But I only have a moment

a finger Labyrinth
I think of how powerful the value of a moment is when I consider my 3.5 year old nephew. I stopped by to drop something off at his house. He came running up to me, “Aunty do you wanna play tag?” I replied clearly with “I only have a moment” … in other words, a polite adult way of saying no. He replies with, “okay you’re it” as I get a fist in the stomach before he runs down the hall. So although we only had 2 minutes to play tag … it did the trick.
As I box with my moving boxes, I think to myself how important it is to carve out some contemplative time for me … but then I only have a moment.

The Labyrinth is a symbol of the spiritual journey to the center. It’s the outward sign of the inner pilgrimage. Originally found in ancient Crete, the Labyrinth symbol has appeared in many cultures. From Cornwall England, where the design was etched on a 3500 year old rock carving (the estimated time of Camelot!), to the Hopi Indians. From Cathedrals in Europe to modern day uses by Churches, Hospitals, and Spiritual Centers.

Walking a labyrinth, or tracing the pattern with your fingers brings a deep sense of peace and harmony. Perhaps it is because you must focus on one step at a time, trusting that the journey will always lead to your Center, even when it appears you are traveling in the opposite direction.

There are three stages:
1) Releasing

(a letting go of the details of your life)
2) Receiving
(when you reach the center, take a moment, it is a quiet place for you)
3) Returning
(As you return, following the same path out of the center as you came in, you enter a space of being with your Higher Power/ healing forces)

So give yourself the gift of ‘a moment’, with the finger Labyrinth. Allow yourself to focus on the here and now and know that it is okay to touch the lines, take a moment for you, the world will be a better place because you did!!!

Life Coaching with Ruth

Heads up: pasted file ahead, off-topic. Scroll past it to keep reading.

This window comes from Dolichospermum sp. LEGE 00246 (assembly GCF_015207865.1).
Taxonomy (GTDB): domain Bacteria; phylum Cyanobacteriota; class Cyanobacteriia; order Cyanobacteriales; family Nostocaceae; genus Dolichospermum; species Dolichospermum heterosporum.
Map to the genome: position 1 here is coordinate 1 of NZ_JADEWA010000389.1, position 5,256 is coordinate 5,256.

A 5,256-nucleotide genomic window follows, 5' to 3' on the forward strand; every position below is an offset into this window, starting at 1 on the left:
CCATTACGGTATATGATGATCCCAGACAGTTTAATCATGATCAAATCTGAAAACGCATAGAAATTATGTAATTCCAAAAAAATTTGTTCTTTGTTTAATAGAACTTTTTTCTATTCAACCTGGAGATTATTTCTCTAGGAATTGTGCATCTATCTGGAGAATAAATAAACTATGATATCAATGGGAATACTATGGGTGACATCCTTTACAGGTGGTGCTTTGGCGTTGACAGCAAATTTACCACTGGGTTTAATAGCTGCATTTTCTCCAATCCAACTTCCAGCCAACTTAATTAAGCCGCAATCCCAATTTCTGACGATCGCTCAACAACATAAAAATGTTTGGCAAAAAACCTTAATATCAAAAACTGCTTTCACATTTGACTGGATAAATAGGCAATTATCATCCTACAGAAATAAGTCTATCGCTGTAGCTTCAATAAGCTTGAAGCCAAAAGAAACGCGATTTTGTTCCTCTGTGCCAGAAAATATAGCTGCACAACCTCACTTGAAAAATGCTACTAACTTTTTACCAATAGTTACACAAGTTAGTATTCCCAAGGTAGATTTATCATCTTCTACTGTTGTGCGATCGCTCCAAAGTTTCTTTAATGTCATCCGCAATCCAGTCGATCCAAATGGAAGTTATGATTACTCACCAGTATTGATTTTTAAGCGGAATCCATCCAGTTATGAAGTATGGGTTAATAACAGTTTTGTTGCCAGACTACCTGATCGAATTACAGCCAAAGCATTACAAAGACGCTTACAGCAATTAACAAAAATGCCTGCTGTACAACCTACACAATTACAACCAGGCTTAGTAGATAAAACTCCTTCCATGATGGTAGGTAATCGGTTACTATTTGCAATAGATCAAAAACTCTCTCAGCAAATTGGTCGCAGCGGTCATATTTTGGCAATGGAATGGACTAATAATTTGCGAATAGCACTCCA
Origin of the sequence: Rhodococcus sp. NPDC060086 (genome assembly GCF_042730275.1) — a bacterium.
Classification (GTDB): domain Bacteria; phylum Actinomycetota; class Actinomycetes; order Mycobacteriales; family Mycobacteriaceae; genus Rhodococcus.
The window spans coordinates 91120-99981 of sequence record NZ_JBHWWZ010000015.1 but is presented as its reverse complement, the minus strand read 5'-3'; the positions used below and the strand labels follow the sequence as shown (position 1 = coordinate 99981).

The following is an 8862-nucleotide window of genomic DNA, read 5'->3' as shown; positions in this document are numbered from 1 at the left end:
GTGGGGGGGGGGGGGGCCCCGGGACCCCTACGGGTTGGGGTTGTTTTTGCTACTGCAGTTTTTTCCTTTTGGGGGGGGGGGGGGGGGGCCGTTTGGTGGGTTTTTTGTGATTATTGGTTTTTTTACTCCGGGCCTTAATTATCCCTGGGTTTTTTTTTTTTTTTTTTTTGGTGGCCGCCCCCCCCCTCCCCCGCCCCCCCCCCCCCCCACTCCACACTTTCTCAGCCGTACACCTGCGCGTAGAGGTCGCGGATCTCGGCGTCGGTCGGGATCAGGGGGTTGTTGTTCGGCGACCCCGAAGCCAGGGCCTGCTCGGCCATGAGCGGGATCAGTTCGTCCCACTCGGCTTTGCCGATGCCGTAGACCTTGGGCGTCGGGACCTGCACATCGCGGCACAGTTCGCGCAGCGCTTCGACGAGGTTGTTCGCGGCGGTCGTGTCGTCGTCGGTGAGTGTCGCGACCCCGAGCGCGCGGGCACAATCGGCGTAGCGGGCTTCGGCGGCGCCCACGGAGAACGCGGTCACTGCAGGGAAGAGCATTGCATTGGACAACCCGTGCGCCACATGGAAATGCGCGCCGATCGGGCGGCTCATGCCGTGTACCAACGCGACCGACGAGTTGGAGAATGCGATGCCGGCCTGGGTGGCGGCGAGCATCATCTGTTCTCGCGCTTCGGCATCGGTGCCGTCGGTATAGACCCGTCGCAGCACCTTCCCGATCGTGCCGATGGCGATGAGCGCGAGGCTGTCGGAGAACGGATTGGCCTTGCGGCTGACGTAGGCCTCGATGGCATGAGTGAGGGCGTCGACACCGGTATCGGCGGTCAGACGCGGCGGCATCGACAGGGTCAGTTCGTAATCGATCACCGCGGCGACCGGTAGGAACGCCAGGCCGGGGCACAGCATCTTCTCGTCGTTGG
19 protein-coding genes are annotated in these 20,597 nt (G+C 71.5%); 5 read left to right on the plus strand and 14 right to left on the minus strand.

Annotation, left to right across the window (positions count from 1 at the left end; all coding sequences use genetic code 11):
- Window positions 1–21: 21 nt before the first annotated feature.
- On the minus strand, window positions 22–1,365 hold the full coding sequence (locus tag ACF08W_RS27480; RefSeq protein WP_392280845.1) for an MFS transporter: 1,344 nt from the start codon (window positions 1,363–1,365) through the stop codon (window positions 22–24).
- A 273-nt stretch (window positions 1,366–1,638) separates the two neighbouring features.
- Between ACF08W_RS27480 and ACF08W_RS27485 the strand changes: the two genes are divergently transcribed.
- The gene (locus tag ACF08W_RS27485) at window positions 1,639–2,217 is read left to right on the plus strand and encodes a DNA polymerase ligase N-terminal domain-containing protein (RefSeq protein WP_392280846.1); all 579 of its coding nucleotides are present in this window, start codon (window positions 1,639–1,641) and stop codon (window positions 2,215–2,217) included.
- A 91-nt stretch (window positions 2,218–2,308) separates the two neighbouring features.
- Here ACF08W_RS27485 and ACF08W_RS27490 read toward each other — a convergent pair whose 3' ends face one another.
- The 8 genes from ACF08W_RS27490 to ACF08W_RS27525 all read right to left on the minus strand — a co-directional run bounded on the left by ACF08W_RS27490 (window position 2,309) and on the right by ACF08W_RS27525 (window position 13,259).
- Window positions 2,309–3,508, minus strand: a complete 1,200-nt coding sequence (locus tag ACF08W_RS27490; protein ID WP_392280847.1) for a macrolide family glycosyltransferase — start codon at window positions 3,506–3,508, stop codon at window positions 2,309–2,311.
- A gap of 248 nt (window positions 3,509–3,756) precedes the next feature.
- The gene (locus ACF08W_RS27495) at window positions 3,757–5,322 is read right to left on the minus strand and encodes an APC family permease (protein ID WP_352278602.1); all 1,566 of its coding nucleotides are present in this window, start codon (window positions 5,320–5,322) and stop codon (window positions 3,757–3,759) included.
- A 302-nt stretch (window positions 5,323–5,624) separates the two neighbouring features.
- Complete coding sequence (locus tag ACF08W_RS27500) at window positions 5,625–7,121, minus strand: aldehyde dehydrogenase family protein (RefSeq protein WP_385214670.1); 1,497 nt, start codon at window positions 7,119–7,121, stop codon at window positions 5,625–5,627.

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1 comment

  1. But I only have a moment

    Last year I read Ekhart Tolle's books and I have to say one thing that really resonated with me was the his constant return to the concept of Now and being “present” as he calls it. He said if you don't know what it means to be present watch a dog, they are always present… they will rest and be calm until they have the opportunity to go out or play at which point they are completely focused on the task at hand, completey joyful in what they are doing… when it ends, they do not contemplate the fact that it is over and act sad in the thought that they “could” be doing something else.

    We so often do things in our day, we go through the motions, we exercise because we “should”, we work because we “have to”, we do things to say we did them, but how many times per day do we actually enjoy the moment we are living, simply because, without thinking of past or future? Not often… and yet… we can only be happy when we are in the moment… kind of a strange dichotomy. I have to say I am guilty on all counts… music is my refuge, my labyrynth, but more and more I am learning to take time to focus on the moment and let go of the past and future more often during my day… just watching my amazing dog, who is now almost 11 years old and still plays like a puppy, still looks at me with that look of joy at the possibility that i might just play with her… she is just happy to be… if only we could be as enlightened as our pets… 🙂

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